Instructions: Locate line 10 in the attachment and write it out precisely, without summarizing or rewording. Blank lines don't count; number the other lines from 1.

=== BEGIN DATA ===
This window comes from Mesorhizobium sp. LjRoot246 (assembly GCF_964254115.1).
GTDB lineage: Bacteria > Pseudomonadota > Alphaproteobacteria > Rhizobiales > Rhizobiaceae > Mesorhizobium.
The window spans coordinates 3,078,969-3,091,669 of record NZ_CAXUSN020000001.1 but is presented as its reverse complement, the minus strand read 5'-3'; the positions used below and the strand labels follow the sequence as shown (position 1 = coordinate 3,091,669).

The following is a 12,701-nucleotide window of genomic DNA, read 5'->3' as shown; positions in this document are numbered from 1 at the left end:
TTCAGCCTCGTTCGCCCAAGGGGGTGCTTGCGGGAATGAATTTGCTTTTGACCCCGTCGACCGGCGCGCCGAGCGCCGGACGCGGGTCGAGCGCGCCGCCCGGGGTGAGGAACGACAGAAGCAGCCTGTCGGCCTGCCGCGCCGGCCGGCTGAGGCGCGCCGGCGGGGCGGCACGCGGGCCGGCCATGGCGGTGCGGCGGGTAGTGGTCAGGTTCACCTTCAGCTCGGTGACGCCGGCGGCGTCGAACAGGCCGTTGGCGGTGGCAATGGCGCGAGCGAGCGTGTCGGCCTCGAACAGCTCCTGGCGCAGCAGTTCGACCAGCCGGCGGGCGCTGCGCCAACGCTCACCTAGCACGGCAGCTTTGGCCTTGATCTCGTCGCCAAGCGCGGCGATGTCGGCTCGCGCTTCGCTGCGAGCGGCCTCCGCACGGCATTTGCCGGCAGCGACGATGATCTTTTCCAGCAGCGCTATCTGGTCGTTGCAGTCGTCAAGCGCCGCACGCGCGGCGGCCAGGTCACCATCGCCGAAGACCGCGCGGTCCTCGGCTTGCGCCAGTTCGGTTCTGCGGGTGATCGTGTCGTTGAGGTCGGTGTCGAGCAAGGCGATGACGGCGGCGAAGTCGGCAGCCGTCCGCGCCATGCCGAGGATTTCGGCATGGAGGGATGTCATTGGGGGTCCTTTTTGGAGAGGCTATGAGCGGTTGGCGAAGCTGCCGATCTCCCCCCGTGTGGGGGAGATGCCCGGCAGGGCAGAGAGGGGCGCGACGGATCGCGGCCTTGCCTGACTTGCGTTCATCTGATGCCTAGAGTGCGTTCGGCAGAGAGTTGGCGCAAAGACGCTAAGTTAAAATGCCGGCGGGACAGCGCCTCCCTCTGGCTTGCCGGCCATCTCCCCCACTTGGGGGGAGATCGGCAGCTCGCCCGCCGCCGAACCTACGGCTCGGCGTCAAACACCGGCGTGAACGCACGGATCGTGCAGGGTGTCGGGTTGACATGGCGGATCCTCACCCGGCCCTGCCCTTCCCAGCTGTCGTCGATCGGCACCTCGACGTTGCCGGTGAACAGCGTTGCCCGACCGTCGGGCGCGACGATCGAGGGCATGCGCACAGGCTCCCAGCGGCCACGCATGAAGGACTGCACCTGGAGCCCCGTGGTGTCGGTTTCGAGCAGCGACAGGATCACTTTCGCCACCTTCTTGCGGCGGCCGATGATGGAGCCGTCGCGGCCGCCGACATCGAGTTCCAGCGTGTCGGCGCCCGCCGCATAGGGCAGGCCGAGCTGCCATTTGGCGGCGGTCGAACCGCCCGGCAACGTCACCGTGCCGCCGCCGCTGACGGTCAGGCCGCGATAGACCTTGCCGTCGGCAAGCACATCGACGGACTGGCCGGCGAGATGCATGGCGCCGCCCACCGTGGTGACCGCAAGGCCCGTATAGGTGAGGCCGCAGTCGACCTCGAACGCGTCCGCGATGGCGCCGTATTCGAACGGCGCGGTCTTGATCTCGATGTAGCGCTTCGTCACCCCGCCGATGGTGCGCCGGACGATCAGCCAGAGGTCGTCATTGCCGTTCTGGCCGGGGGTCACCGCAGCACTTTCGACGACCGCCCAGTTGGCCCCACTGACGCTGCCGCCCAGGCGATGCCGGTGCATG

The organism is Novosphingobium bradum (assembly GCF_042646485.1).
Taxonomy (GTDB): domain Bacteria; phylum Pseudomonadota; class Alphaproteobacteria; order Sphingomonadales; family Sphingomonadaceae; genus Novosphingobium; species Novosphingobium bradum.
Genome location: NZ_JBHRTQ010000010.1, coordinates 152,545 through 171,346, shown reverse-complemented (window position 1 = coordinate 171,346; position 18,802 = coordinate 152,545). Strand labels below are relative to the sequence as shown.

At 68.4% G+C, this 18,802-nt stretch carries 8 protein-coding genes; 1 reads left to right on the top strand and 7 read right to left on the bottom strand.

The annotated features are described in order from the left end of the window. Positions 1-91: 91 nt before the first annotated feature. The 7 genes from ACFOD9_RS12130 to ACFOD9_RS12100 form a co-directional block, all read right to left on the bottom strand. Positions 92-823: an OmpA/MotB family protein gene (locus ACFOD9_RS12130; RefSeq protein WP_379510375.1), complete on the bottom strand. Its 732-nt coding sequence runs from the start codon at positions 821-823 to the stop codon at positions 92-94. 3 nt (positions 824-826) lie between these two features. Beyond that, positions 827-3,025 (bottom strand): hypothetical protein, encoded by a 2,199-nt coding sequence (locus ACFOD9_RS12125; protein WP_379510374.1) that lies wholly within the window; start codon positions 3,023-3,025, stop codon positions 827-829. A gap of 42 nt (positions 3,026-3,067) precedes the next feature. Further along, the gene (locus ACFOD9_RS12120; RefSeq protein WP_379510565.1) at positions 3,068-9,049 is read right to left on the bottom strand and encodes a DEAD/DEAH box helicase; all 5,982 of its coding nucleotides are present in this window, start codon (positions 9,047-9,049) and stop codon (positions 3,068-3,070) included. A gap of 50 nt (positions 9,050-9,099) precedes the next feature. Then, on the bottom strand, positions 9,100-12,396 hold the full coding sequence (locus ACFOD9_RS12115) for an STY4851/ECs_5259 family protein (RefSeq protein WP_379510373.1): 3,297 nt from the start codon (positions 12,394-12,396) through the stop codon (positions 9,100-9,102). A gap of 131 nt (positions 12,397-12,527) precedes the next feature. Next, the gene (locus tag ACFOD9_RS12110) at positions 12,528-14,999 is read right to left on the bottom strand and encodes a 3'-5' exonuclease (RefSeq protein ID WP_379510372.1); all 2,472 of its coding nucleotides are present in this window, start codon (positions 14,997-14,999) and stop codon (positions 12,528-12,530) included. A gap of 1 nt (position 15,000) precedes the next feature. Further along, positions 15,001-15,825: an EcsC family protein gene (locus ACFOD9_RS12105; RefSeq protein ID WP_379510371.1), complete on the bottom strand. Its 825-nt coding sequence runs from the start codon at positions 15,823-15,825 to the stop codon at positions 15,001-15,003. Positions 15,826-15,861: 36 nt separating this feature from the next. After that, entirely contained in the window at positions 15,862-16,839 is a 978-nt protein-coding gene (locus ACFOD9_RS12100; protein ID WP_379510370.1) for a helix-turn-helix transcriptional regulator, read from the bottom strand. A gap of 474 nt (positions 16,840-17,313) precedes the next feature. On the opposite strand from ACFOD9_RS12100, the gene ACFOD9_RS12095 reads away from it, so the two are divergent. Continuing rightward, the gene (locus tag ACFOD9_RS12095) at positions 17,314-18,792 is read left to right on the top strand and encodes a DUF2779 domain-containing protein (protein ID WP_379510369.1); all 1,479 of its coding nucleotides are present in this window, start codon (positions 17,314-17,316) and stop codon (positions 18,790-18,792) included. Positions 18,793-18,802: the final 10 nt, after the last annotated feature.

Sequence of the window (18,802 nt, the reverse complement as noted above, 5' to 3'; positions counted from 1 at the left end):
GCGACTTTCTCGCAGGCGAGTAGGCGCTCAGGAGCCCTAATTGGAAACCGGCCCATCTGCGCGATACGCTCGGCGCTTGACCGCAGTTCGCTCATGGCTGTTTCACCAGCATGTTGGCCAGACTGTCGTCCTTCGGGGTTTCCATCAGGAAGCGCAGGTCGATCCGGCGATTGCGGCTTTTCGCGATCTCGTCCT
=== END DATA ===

The annotated features are described in order from the left end of the window. Positions 1-91: 91 nt before the first annotated feature. The 7 genes from ACFOD9_RS12130 to ACFOD9_RS12100 form a co-directional block, all read right to left on the bottom strand. Positions 92-823: an OmpA/MotB family protein gene (locus ACFOD9_RS12130; RefSeq protein WP_379510375.1), complete on the bottom strand. Its 732-nt coding sequence runs from the start codon at positions 821-823 to the stop codon at positions 92-94. 3 nt (positions 824-826) lie between these two features. Beyond that, positions 827-3,025 (bottom strand): hypothetical protein, encoded by a 2,199-nt coding sequence (locus ACFOD9_RS12125; protein WP_379510374.1) that lies wholly within the window; start codon positions 3,023-3,025, stop codon positions 827-829. A gap of 42 nt (positions 3,026-3,067) precedes the next feature. Further along, the gene (locus ACFOD9_RS12120; RefSeq protein WP_379510565.1) at positions 3,068-9,049 is read right to left on the bottom strand and encodes a DEAD/DEAH box helicase; all 5,982 of its coding nucleotides are present in this window, start codon (positions 9,047-9,049) and stop codon (positions 3,068-3,070) included. A gap of 50 nt (positions 9,050-9,099) precedes the next feature. Then, on the bottom strand, positions 9,100-12,396 hold the full coding sequence (locus ACFOD9_RS12115) for an STY4851/ECs_5259 family protein (RefSeq protein WP_379510373.1): 3,297 nt from the start codon (positions 12,394-12,396) through the stop codon (positions 9,100-9,102). A gap of 131 nt (positions 12,397-12,527) precedes the next feature. Next, the gene (locus tag ACFOD9_RS12110) at positions 12,528-14,999 is read right to left on the bottom strand and encodes a 3'-5' exonuclease (RefSeq protein ID WP_379510372.1); all 2,472 of its coding nucleotides are present in this window, start codon (positions 14,997-14,999) and stop codon (positions 12,528-12,530) included. A gap of 1 nt (position 15,000) precedes the next feature. Further along, positions 15,001-15,825: an EcsC family protein gene (locus ACFOD9_RS12105; RefSeq protein ID WP_379510371.1), complete on the bottom strand. Its 825-nt coding sequence runs from the start codon at positions 15,823-15,825 to the stop codon at positions 15,001-15,003. Positions 15,826-15,861: 36 nt separating this feature from the next. After that, entirely contained in the window at positions 15,862-16,839 is a 978-nt protein-coding gene (locus ACFOD9_RS12100; protein ID WP_379510370.1) for a helix-turn-helix transcriptional regulator, read from the bottom strand. A gap of 474 nt (positions 16,840-17,313) precedes the next feature. On the opposite strand from ACFOD9_RS12100, the gene ACFOD9_RS12095 reads away from it, so the two are divergent. Continuing rightward, the gene (locus tag ACFOD9_RS12095) at positions 17,314-18,792 is read left to right on the top strand and encodes a DUF2779 domain-containing protein (protein ID WP_379510369.1); all 1,479 of its coding nucleotides are present in this window, start codon (positions 17,314-17,316) and stop codon (positions 18,790-18,792) included. Positions 18,793-18,802: the final 10 nt, after the last annotated feature.